Theater Performs Shrek The Musical Via Live Stream And In Person

Adjustments were made during musical production due to coronavirus

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Photo by Elle Polychronis

Lord Farquaad, played by senior Alexander Miller, tells Shrek, played by senior JP Berry, to go find Fiona. Miller said the best part of this musical was the costumes. “Theater is the first thing I began doing in high school, and I wanted to honor it by finishing senior year with Shrek. I also enjoy the rush when performing,” Miller said.

Donkey, played by junior Isabel Cali, is trying to convince Shrek, played by senior JP Berry, to be his friend by singing “Don’t Let Me Go” during Shrek the Musical rehearsal on Nov. 18. Later in the scene, Shrek accepts and goes on a journey with Donkey to get his swamp back.
Young Fiona, played by junior Lyla Meece, reads a book of Rapunzel and sings “I Know It’s Today.” She has been involved in school productions since middle school. “I grew up going to musical theater camps here and there and never missed the opportunity to be on stage,” Meece said.
Senior Alexander Miller tortures Gingy the Gingerbread Man, acting as Lord Farquaad. Gingy was a puppet held by sophomore Julia Smartt. “We got the idea of using a puppet of Gingy for this scene from the Broadway performance of Shrek,” Smartt said.
Senior JP Berry sings “When Words Fail” as Shrek. Those involved in the musical faces numerous obstacles, including coronavirus restrictions and a change in director. “I was a little worried to perform in person. However, I felt confident because we only seated half of the normal audience, and we were all social distancing,” he said.
As Young Fiona junior Lyla Meece talks to sophomores Lucy Gomez and Zach Feldman, who play her parents, Queen Lillian and King Harold. When theater students auditioned, they wrote down their top three choices of who they wanted to play, and the director chose the one he felt was the best fit. “I was really excited about playing Queen Lillian because I got to sing a small solo in the beginning, and it was a lot of fun,” Gomez said.

Before theater rehearsals were filled with a close-working crew, loud voices of actors and parent helpers, but now it’s clear masks, the scent of cleaners and a set distance between actors.

The theater department has had to make adjustments to promote a safe environment for their performance of Shrek the Musical. This performance was supposed to take place around late September. It was performed in person and on a livestream.

“A lot of us had a feeling that it wasn’t going to happen because of COVID, but then we were all glad that we were actually able to do it unlike other schools,” junior Sophia Anderson, who played a Duloc Knight said.

Along with adjusting to the coronavirus in early September, Tyler Perring became the new theater technical Director after Christine Hathcock, the former director left. He started to work on the musical and technical production of Shrek the Musical with the cast.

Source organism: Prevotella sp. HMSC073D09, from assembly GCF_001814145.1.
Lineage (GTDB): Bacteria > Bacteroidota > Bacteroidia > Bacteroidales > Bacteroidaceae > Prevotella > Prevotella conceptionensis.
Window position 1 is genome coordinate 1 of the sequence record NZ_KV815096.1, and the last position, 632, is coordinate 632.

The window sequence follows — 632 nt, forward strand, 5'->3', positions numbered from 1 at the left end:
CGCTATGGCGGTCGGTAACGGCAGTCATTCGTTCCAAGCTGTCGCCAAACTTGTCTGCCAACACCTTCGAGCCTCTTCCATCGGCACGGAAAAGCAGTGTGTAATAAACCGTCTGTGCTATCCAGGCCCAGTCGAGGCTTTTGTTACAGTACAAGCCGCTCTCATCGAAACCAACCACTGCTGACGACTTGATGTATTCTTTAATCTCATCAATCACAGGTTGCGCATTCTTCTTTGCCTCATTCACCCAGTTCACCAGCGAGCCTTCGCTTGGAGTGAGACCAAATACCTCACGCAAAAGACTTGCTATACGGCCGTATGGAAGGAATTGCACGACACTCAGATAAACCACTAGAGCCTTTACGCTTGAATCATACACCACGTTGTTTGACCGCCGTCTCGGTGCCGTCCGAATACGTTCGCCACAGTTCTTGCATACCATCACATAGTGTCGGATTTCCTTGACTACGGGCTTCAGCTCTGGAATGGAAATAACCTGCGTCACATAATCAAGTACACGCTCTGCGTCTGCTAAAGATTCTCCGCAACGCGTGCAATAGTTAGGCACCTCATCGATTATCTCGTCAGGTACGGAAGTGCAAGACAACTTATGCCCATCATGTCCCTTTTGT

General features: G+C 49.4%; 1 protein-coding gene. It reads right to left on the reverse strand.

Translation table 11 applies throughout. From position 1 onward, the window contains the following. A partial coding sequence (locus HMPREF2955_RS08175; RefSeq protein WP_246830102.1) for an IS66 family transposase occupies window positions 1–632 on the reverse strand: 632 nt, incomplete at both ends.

Auditions for the musical started in May, and students submitted video auditions on a Google Classroom. This Google Classroom is now where updates and cast information is posted. Around 50 people made the auditions and were confirmed for the cast in Shrek the Musical. However, the cast went down to about 31 as the pandemic progressed.

“I really enjoy the people,” sophomore Greer Manley, who played Pinocchio, said. “It’s a bunch of my friends and we get to mess around and we get to do a thing we love. It’s a great community.”

The cast did rehearsals in person and maintained certain protocols that differ from the norm.

“We wear clear masks that are normally used for surgery,” Perring said. “We broke apart the cast into groups so that there aren’t too many students on stage, and Students are asked to frequently put on hand sanitizer, mainly when they aren’t on stage.”

The rehearsals usually went from 6 p.m. to 9 p.m. to run everything through thoroughly.

“We were working on blocking and specific scenes till around 8:30 or 9 p.m.,” Perring said. “We then started running through the whole show. At the end of rehearsal, I give the students notes of things that they might need to work on.”

In early November, the high school opened purchasing of tickets for Shrek the Musical for Thursday, Nov. 19, Saturday, Nov. 21 and Sunday, Nov. 22 and included payment options for the live stream.

The production for Shrek the Musical started around late August and it ended in mid-November when the musical was performed. The audience for this performance got cut in half because of the social distancing procedures.

“It’s not about the amount of people, it’s just how we tell the story,” Perring said. “As far as purchasing the live stream goes, the company Music Theater International owns Shrek as one of their properties so we were able to get the live streaming approval from them.”

Perring carefully planned a safer environment for Shrek the Musical, as well as getting fully involved in the production. With this safer environment, it made it possible for a showcase in front of a real life audience as well as a virtual audience.

“Getting to do the musical is a huge thing,” senior JP Berry, who played Shrek, said. “There is a great message in the overall show. There is this one line that our Music Director, Ms. Walker, pointed out to us that appeared in the last act. The line is ‘You are us and we are you,’ and it’s great because it is about coming together no matter who you are and saying that we are all equal.”